I will not explore highly specialized platforms – instead, I’m going to put under test an affordable, general purpose, lightweight single-board computer – Raspberry Pi. To make a test more challenging, I’m not going to use the latest, more advanced and powerful models (such as Raspberry Pi 3), but will use the smallest and the least powerful model – Raspberry Pi Zero W. This is a very tiny microcomputer – it is smaller than a credit card (is dimensions are 65 mm x 30 mm x 5 mm), its weight is just 9 g and its price at the time of writing of this blog is below £10:
Hold on for a moment. Before we progress further and step into setup and configuration details, you might be wondering about practical usage of such a setup and rationale behind running this kind of Node.js applications on Raspberry Pi, especially considering that the application could have been set up and executed locally on a laptop or pushed to a (trial) account of SAP Cloud Platform and started there in a matter of few clicks. Don’t get bothered about that – there is no practical usage (or at least not anything close to it that I could think of – if you find one, please share it in comments) – it all has been done just for fun, and the only purpose was to see if a tiny single-board computer can cope with running a simple cloud-ready Node.js application created on basis of CAPM principles in the days of powerful developer laptops and widely used cloud platforms. And you should remember about a challenge component that was set earlier – we are looking for a smallest possible and yet affordable platform, not the most powerful, scalable, feature-rich, etc. With this in mind, let’s move on to technical aspects now.
Operating system and network access setup
Since Raspberry Pi is shipped as bare metal, we firstly need to install an operating system. I use Raspbian Stretch – to be more precise, its minimal image – Raspbian Stretch Lite, so that Raspberry Pi can be operated in a headless mode. I followed standard instructions available at the manual on installation of operating system images to write an image.
The next step is to connect Raspberry Pi to a Wi-Fi network and enable SSH on it so that it can be accessed from a laptop – configuration steps are described at the manual on setting up a Raspberry Pi headless.
Upon completion of above steps, Raspberry Pi can be powered on and if everything has been set up correctly and the device got connected to the network, Raspberry Pi shall become discoverable, and we can proceed to setting up SSH connection, remotely logging into Raspberry Pi, changing a default password for a built-in user ‘pi’, and running the rest of configuration steps described below using the terminal.
Environment and runtime setup
Let’s start from installing Git – this will be handy when cloning a repository that contains the Node.js application later:
sudo apt install git
This step above is optional – we can omit it and obtain application in a number of alternative ways: clone a repository to a laptop and copy it from a laptop to Raspberry Pi via SSH (SFTP), download content of a master branch of a repository in a ZIP file using cURL and unzip it.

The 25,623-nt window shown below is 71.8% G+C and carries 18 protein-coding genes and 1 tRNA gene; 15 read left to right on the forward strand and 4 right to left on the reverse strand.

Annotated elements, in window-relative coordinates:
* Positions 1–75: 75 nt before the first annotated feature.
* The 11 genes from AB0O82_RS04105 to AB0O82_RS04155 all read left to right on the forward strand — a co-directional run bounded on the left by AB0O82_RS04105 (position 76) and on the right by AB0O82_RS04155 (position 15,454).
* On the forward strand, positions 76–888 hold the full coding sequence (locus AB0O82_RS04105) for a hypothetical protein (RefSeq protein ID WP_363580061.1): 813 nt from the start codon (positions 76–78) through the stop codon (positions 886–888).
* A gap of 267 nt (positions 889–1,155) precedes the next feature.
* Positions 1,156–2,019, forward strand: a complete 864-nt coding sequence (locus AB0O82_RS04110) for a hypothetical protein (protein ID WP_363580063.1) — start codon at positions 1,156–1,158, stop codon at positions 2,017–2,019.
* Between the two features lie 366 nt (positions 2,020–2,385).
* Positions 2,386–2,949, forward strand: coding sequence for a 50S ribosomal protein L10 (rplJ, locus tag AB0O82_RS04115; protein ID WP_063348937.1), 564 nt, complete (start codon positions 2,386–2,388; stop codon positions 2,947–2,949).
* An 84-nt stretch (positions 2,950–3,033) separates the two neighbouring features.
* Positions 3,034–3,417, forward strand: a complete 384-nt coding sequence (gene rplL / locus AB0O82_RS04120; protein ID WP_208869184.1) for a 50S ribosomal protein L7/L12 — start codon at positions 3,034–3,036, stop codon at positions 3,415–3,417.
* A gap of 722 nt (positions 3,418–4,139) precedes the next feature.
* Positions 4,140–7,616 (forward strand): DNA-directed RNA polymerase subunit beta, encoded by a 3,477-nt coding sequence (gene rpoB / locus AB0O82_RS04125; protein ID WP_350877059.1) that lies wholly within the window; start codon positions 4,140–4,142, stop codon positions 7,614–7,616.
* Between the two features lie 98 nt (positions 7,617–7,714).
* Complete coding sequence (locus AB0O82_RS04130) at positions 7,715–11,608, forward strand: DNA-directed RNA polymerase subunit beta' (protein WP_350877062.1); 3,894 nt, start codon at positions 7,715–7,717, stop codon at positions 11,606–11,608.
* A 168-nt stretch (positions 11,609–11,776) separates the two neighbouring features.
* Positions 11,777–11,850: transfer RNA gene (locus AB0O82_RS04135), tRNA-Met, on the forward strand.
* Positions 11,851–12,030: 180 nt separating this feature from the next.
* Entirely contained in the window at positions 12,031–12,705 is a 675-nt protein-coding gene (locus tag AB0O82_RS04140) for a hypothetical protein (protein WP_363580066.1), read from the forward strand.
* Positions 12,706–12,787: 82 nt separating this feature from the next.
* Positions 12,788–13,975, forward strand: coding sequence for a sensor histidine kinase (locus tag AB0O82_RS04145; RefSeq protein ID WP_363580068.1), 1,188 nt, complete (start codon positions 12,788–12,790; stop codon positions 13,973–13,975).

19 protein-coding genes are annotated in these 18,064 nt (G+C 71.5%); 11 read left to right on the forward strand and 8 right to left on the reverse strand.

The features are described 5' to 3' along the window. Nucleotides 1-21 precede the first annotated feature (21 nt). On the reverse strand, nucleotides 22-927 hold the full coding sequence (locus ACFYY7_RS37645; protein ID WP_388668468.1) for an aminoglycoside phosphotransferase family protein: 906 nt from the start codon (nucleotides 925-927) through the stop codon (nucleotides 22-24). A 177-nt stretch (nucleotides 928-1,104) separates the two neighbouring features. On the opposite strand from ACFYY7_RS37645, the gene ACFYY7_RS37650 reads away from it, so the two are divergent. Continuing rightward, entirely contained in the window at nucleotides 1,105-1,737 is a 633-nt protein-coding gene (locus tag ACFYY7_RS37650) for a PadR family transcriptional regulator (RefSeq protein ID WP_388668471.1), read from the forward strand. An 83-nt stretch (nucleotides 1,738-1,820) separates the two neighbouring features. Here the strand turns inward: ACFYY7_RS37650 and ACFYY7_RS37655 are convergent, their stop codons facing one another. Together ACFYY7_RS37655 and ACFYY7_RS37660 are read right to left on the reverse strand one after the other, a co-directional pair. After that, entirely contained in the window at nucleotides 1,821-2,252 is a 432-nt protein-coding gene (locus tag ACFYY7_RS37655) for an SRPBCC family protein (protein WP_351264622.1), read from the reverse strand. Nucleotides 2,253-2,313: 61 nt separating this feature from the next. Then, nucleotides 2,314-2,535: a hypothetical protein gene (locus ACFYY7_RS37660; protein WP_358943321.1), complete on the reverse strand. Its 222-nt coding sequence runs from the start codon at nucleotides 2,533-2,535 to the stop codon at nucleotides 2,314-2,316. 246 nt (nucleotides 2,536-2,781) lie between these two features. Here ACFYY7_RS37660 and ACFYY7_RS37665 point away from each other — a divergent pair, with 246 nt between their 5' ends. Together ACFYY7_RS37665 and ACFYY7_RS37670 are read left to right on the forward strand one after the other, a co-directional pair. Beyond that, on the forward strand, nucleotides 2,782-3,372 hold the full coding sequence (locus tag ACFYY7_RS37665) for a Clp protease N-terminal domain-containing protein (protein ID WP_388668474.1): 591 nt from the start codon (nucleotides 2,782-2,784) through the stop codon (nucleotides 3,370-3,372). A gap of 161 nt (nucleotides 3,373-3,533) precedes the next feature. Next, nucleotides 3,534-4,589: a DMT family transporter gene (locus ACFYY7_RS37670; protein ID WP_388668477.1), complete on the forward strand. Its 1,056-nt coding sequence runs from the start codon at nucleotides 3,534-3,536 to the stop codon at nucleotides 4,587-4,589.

Next, we need to install Node.js runtime. I’m going to install latest compatible version, so I will not install it from a repository, but will go through manual installation.
Before downloading Node.js distribution, we shall figure out which distribution we are going to use. To do so, we firstly check CPU architecture of Raspberry Pi:
As it can be seen, this model of Raspberry Pi uses ARM v6 architecture. We can now navigate to a list of Node.js distributions and find a compatible one. Node.js v12 requires at least ARM v7, so it is not compatible with Raspberry Pi Zero W, whereas Node.js v11 is compatible with this Raspberry Pi model. I plan to use the latest compatible distribution, so we are going to download and install Node.js v11.15.0:
curl -O https://nodejs.org/dist/latest-v11.x/node-v11.15.0-linux-armv6l.tar.xz
Remaining steps are a simplified version of instructions available at the manual on installation of Node.js via binary archive:
sudo mkdir -p /usr/local/lib/nodejs
sudo tar -xvf node-v11.15.0-linux-armv6l.tar.xz --strip-components=1 -C /usr/local/lib/nodejs
Add location of Node.js binaries to an environment variable PATH permanently by appending user specific shell initialization script (~/.profile):
Before diving into subsequent steps of installation procedure, given it will involve installation of global Node.js modules, we need to ensure that the user has sufficient privileges for Node.js binaries and global modules location – we can change privileges to a corresponding directory and its subdirectories, or alternatively, change ownership for it:
sudo chown -R $USER /usr/local/lib/nodejs
Node.js runtime is now installed and ready. Optionally, we can install tools for system monitoring – such as package sysstat or nmon – to complement built-in tools for a more comprehensive system workload analysis.
Remaining steps are to download and install the Node.js application – for this, we are going to use installation instructions available at GitHub repository of the application.
Firstly, CDS module is installed globally from SAP NPM registry:
npm set @sap:registry=https://npm.sap.com
npm install -g @sap/cds
Next, obtain, install and deploy the Node.js application:
git clone https://github.com/sapmentors/sitregcapm.git
npm run build
npm run deploy
Finally, we are ready to start the Node.js application:
The application is up and running – and we can now access it remotely (for example, from the laptop) using a browser or an HTTP client to execute queries to its APIs: